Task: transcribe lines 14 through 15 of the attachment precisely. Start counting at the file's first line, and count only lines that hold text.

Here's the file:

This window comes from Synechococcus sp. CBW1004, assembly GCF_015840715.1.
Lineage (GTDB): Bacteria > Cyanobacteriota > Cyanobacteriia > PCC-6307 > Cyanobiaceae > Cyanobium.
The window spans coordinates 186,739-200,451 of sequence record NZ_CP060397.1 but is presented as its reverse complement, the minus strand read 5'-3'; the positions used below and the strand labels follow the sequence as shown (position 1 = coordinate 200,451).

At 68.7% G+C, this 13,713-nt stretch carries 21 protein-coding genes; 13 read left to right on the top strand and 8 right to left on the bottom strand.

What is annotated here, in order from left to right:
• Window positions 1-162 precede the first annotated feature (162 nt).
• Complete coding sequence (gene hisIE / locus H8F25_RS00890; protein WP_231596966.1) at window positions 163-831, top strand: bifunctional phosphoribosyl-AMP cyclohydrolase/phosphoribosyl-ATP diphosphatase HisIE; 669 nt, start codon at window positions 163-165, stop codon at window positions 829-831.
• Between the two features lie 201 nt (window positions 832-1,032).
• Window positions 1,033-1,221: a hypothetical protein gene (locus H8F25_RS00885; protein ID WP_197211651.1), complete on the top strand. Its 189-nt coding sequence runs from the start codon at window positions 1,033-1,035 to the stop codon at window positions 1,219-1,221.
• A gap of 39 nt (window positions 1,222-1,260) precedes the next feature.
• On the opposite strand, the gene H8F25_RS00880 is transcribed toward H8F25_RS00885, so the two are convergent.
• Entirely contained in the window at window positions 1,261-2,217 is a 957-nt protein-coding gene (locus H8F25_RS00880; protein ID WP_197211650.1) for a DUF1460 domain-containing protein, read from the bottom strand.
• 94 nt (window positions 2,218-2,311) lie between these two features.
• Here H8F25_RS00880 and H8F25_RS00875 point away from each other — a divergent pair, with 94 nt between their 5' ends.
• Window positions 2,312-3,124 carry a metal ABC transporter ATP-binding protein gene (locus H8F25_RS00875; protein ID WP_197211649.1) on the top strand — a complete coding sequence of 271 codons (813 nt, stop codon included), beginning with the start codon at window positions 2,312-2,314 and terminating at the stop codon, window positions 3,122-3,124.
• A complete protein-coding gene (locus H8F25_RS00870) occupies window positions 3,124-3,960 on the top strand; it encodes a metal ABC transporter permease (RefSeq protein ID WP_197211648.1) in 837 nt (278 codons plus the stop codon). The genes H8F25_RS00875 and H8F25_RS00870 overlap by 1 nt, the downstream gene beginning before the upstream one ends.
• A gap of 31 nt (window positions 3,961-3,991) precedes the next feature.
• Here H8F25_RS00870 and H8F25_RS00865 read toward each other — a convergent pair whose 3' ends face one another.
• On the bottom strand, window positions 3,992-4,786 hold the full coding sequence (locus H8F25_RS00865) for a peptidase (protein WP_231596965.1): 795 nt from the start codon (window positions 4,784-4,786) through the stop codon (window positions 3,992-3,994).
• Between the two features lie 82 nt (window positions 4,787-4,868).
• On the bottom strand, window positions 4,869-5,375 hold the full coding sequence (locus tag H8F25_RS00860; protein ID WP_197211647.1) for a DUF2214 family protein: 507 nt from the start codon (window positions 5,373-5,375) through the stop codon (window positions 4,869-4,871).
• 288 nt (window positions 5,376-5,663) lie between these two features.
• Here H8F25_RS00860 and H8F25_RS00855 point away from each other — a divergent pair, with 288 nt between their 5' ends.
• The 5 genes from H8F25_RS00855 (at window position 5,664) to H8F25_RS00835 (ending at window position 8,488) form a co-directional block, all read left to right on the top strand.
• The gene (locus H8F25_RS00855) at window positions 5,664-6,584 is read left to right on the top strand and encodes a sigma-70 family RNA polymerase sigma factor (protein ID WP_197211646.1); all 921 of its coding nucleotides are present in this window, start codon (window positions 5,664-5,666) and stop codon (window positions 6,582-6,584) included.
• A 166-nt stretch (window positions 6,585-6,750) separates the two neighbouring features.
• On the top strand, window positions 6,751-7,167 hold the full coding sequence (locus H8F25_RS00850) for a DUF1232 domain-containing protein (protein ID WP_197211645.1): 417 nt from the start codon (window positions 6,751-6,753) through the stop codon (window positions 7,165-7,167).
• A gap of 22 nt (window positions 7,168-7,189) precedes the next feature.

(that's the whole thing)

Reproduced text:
• Here H8F25_RS00880 and H8F25_RS00875 point away from each other — a divergent pair, with 94 nt between their 5' ends.
• Window positions 2,312-3,124 carry a metal ABC transporter ATP-binding protein gene (locus H8F25_RS00875; protein ID WP_197211649.1) on the top strand — a complete coding sequence of 271 codons (813 nt, stop codon included), beginning with the start codon at window positions 2,312-2,314 and terminating at the stop codon, window positions 3,122-3,124.